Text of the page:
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Virus That Twists Snakes Into Knots Revealed: Ebola-like virus may be result of two viruses merging
Scientists have finally found the cause of a mysterious disease that makes snakes tie themselves up into knots, stare off into space, and waste away—the reptiles are infected with an Ebola-like virus, a new study says.
The fatal condition known as inclusion body disease (IBD) was first diagnosed in snakes, particularly pythons and boa constrictors, in the 1980s.
Snakes diagnosed with IBD will often exhibit behavioral abnormalities, including an inability to flip over when turned on their backs and "stargazing," which involves staring off into space and weaving their heads back and forth as if drunk. They are also more likely to contract other diseases, such as bacterial infections in their mouths.
Scientists have long suspected a virus was behind IBD because the disease can be transmitted between snakes and is characterized by the buildup of proteins in cells, a feature of a number of viral diseases, Stenglein said.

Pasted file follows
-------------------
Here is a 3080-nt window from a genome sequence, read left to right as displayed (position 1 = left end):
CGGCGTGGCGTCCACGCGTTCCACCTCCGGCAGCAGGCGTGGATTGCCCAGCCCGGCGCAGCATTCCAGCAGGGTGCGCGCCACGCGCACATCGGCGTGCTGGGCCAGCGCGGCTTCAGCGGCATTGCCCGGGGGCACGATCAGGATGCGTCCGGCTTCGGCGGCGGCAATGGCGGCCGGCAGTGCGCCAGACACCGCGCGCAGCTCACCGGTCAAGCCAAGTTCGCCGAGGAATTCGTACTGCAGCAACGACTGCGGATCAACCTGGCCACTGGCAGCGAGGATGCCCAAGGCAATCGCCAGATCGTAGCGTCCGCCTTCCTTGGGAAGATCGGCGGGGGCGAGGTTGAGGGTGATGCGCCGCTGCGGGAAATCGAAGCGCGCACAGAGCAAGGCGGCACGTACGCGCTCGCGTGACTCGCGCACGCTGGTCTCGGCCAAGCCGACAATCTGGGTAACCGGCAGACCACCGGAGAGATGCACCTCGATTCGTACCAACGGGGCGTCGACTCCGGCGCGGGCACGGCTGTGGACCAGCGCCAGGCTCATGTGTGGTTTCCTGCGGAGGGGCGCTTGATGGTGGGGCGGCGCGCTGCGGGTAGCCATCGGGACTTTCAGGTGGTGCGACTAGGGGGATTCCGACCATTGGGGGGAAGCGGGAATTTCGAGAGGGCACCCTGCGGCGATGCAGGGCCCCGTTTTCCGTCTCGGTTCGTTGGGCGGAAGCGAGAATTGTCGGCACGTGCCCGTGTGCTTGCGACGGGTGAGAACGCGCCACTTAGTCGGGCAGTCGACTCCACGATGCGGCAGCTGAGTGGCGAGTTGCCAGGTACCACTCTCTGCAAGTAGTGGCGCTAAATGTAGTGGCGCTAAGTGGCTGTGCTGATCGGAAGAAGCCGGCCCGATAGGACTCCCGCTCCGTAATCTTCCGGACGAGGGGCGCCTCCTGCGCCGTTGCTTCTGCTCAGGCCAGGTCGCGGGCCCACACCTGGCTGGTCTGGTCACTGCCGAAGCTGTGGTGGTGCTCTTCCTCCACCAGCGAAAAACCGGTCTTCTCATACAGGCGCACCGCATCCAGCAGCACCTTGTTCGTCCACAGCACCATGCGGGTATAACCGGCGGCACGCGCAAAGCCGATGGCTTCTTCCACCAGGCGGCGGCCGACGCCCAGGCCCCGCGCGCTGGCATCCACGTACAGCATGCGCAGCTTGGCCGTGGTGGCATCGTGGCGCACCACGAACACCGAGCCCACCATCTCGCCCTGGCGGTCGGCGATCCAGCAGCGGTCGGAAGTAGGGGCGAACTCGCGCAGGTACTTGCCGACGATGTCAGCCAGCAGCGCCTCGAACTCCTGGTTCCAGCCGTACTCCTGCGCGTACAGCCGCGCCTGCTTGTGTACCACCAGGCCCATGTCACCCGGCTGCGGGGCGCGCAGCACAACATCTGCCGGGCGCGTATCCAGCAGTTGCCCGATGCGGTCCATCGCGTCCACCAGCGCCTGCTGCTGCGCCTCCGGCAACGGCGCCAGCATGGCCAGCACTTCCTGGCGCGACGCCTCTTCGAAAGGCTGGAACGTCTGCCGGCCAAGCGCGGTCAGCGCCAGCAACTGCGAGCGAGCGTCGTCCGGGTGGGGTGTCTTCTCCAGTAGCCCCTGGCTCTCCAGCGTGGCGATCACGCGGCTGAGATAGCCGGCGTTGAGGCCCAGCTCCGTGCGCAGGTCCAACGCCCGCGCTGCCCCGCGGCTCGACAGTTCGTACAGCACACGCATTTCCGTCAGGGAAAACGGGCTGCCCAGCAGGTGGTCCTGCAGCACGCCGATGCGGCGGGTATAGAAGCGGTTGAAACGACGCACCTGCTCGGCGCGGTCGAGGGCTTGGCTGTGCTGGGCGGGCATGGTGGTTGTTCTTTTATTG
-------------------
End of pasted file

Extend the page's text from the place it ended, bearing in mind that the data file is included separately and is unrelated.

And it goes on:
But direct proof that a viral agent is responsible has been lacking-until now.
Epidemic disease in Double-crested Cormorants in Saskatchewan
An outbreak of a virus infection of the brain and spinal cord (encephalitis and myelitis) occurred in August 2012 at a large colony of Double-crested Cormorants (DCCO) on Doré Lake in the southern boreal forest of Saskatchewan.
The cause of the outbreak was avian paramyxovirus-1 (APMV-1), a virus that occurs in DCCO across their range in North America and regularly results in mortality of nearly full grown young-of-the year DCCO close to the end of the nesting season.
Healthy Wildlife - www.healthywildlife.ca
17 Aug 2012
Location: Doré Lake, Saskatchewan, Canada - Map It
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